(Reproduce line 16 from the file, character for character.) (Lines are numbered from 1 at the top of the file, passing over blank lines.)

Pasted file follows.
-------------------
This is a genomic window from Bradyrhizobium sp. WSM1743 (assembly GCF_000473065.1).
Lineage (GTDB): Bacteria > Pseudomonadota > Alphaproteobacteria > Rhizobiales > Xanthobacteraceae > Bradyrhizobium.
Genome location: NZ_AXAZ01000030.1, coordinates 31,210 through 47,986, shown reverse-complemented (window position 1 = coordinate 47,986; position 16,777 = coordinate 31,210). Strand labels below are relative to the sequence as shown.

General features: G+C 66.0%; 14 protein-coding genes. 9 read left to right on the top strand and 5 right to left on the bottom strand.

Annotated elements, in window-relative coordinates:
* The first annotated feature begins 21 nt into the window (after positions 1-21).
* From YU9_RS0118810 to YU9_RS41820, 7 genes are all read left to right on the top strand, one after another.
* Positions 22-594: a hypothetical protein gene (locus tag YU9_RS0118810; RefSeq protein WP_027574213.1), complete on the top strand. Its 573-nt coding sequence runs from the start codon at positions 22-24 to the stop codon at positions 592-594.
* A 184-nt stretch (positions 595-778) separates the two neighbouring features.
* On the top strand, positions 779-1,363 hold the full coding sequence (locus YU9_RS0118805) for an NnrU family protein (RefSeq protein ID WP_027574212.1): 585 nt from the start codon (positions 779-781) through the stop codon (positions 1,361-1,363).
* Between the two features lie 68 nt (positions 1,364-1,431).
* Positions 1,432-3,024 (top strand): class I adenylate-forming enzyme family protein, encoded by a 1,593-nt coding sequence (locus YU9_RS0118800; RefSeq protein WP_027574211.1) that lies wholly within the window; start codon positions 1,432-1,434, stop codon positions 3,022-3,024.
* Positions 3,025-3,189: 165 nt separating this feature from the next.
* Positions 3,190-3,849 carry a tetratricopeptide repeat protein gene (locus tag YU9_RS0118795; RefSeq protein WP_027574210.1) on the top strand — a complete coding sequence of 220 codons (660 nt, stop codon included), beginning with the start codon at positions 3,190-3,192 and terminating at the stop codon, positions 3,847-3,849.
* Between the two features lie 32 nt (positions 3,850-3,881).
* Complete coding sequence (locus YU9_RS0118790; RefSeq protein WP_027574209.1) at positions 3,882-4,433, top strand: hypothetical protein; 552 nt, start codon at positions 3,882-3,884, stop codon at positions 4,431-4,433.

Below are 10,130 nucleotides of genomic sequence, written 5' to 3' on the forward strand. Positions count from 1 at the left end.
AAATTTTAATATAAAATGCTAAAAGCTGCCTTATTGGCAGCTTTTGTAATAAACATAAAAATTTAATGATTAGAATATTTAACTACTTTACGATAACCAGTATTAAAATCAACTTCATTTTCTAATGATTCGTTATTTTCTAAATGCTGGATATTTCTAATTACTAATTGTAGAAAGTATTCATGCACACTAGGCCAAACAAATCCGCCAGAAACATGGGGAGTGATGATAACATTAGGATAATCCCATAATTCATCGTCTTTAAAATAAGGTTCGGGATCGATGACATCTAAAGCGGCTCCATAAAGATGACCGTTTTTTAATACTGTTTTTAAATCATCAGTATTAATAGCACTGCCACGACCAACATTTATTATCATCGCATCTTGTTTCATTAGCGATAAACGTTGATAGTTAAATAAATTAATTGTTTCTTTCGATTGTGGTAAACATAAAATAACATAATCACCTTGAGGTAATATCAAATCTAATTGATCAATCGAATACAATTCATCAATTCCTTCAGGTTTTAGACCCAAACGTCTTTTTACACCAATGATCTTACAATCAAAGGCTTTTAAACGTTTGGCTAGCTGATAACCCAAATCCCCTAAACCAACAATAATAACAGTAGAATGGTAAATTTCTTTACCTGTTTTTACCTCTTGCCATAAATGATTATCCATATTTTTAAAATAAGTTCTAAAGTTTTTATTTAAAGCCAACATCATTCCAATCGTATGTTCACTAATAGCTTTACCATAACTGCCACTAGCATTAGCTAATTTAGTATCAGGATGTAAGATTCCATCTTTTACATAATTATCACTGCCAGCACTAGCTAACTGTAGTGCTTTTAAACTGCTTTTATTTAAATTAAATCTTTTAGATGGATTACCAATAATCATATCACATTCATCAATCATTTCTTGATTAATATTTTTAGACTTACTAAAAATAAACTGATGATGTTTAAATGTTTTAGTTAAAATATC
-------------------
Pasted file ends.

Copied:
* Complete coding sequence (locus YU9_RS0118790; RefSeq protein WP_027574209.1) at positions 3,882-4,433, top strand: hypothetical protein; 552 nt, start codon at positions 3,882-3,884, stop codon at positions 4,431-4,433.